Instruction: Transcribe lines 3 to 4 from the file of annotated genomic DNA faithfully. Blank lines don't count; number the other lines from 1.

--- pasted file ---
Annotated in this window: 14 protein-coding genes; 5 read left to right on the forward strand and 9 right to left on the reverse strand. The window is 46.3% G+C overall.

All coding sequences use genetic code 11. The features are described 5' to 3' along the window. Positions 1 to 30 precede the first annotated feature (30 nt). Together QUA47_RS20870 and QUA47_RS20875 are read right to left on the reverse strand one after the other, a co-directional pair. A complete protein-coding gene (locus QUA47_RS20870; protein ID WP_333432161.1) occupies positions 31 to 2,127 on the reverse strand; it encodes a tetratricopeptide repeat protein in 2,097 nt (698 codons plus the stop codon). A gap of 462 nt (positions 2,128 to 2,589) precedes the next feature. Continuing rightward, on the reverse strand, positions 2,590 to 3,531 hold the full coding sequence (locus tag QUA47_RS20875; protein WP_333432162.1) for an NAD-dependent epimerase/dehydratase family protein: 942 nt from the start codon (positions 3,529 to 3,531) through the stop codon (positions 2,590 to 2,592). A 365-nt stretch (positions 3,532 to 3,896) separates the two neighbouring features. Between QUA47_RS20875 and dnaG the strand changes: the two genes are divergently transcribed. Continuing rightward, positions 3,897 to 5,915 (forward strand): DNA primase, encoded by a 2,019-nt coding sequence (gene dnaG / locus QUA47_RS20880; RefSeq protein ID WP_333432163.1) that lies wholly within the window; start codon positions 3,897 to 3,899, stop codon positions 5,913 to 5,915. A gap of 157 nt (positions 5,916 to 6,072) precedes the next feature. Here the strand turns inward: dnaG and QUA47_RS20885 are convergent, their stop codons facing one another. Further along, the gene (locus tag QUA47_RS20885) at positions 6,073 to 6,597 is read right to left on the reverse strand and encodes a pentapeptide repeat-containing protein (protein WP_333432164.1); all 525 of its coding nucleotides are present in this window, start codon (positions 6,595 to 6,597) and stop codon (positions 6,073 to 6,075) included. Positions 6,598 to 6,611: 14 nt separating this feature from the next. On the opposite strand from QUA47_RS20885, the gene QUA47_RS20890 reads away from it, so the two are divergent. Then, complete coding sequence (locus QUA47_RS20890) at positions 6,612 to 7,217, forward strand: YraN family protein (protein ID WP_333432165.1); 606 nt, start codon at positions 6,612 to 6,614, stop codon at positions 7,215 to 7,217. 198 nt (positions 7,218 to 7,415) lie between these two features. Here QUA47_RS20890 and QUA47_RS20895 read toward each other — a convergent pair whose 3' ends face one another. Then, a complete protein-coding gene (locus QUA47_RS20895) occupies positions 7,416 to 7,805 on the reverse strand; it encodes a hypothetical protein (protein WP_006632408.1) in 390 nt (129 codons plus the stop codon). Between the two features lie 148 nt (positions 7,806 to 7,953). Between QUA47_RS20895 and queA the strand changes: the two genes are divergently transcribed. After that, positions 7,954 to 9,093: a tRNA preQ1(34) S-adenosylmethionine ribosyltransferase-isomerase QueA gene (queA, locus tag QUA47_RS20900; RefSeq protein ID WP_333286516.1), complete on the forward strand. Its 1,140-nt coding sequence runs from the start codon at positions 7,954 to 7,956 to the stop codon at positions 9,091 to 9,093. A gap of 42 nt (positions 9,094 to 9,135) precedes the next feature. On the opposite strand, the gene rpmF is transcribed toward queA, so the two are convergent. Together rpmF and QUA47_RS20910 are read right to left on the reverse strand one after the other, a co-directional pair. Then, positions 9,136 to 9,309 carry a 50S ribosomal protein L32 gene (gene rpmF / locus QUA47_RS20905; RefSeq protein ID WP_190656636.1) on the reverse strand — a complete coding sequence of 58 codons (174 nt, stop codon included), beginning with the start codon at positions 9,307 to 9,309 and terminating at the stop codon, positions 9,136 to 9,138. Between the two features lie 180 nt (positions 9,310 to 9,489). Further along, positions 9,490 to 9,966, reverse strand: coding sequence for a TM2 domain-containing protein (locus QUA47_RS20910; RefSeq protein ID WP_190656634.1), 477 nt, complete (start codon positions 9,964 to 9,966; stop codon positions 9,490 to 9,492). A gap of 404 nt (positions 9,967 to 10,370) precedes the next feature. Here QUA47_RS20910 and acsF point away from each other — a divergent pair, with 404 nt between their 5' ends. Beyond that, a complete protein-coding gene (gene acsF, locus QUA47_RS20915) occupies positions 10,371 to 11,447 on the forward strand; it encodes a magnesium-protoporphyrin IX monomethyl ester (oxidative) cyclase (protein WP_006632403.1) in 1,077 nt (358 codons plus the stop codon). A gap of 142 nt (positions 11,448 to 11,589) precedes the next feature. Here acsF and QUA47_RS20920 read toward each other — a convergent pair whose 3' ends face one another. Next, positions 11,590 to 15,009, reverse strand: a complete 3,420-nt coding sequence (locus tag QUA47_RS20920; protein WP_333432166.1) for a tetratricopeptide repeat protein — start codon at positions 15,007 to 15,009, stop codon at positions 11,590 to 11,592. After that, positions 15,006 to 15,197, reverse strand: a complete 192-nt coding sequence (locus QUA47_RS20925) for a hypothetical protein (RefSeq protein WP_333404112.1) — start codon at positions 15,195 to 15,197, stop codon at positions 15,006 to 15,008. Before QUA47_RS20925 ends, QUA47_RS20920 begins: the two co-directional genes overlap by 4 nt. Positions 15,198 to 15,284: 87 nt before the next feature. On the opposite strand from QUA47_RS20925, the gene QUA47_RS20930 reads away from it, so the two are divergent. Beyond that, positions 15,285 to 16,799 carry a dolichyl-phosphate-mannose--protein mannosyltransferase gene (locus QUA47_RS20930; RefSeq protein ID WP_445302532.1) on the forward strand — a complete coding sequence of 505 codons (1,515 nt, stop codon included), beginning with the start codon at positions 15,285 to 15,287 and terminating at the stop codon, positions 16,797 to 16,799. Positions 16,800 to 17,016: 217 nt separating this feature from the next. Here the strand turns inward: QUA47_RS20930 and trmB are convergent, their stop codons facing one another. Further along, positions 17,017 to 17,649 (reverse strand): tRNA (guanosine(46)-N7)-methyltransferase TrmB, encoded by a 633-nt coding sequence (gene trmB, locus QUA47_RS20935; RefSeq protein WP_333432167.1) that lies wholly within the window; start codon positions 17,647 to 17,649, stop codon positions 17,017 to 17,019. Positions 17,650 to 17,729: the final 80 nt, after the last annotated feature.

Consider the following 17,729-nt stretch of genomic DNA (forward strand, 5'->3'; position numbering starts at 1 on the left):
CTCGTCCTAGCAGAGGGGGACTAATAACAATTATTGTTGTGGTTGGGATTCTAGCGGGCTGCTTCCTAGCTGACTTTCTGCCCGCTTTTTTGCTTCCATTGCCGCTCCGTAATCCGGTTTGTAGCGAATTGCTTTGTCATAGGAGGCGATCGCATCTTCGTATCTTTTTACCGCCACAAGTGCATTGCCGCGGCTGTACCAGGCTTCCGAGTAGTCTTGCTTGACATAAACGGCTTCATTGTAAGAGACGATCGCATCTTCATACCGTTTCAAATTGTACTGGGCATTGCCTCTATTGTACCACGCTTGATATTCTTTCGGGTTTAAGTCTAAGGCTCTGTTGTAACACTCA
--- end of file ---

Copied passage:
Consider the following 17,729-nt stretch of genomic DNA (forward strand, 5'->3'; position numbering starts at 1 on the left):
CTCGTCCTAGCAGAGGGGGACTAATAACAATTATTGTTGTGGTTGGGATTCTAGCGGGCTGCTTCCTAGCTGACTTTCTGCCCGCTTTTTTGCTTCCATTGCCGCTCCGTAATCCGGTTTGTAGCGAATTGCTTTGTCATAGGAGGCGATCGCATCTTCGTATCTTTTTACCGCCACAAGTGCATTGCCGCGGCTGTACCAGGCTTCCGAGTAGTCTTGCTTGACATAAACGGCTTCATTGTAAGAGACGATCGCATCTTCATACCGTTTCAAATTGTACTGGGCATTGCCTCTATTGTACCACGCTTGATATTCTTTCGGGTTTAAGTCTAAGGCTCTGTTGTAACACTCA